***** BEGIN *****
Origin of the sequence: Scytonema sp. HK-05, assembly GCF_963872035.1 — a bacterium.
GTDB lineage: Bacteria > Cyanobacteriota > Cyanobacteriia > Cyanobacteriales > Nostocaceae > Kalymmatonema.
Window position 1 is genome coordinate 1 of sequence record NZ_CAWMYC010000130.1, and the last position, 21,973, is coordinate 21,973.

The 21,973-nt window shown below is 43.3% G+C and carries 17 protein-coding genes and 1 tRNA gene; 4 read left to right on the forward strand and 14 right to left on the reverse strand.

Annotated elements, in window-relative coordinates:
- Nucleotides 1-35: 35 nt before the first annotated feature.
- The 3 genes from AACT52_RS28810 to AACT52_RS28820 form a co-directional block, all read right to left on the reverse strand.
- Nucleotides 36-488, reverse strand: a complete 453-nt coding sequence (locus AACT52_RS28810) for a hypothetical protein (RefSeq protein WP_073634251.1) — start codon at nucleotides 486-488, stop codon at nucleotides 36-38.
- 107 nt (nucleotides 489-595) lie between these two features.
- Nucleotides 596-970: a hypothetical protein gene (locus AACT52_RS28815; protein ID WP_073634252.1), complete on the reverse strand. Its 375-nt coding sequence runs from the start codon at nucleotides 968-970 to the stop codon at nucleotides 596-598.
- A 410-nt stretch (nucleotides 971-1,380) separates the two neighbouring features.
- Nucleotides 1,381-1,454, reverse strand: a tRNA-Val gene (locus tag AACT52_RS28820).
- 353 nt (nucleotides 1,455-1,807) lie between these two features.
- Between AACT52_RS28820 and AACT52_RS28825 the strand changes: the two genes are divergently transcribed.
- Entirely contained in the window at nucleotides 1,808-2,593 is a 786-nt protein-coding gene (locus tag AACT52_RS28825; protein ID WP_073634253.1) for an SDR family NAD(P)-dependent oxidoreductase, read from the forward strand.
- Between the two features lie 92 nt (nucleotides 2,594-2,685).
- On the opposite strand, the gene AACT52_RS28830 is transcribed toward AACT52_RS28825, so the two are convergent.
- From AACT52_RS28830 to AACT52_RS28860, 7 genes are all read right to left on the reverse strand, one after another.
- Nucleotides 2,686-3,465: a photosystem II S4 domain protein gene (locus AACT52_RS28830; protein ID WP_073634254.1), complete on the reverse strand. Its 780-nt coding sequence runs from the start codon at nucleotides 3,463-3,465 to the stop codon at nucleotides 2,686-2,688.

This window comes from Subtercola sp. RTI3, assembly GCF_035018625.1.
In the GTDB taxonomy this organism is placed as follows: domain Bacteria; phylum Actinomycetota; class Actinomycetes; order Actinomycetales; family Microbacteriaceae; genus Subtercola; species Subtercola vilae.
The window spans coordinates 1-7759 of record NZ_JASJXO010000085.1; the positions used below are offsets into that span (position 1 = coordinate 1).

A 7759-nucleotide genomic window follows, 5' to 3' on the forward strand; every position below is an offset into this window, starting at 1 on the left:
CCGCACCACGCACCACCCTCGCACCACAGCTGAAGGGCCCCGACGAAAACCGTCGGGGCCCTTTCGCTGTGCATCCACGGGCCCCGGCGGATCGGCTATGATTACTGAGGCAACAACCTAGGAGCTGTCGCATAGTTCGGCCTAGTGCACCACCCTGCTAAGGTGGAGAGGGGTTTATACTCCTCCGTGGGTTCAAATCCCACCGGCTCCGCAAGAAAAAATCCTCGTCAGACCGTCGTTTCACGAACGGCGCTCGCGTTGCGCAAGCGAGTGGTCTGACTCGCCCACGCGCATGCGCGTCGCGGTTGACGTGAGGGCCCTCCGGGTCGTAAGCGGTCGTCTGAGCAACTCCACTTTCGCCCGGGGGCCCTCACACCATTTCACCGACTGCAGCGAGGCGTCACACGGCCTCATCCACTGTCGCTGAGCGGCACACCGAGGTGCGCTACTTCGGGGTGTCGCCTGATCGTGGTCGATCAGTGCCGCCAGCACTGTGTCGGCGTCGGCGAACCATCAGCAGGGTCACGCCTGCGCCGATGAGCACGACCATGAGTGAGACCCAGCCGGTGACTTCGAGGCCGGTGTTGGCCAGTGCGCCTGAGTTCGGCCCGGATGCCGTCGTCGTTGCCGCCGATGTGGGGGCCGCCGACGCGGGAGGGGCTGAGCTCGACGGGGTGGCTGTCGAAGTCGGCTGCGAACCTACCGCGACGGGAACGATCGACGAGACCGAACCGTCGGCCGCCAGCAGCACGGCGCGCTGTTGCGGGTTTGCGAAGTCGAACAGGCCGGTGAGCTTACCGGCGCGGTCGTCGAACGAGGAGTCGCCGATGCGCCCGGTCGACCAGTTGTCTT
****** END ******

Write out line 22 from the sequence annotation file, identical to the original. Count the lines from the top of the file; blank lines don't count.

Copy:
The window spans coordinates 1-7759 of record NZ_JASJXO010000085.1; the positions used below are offsets into that span (position 1 = coordinate 1).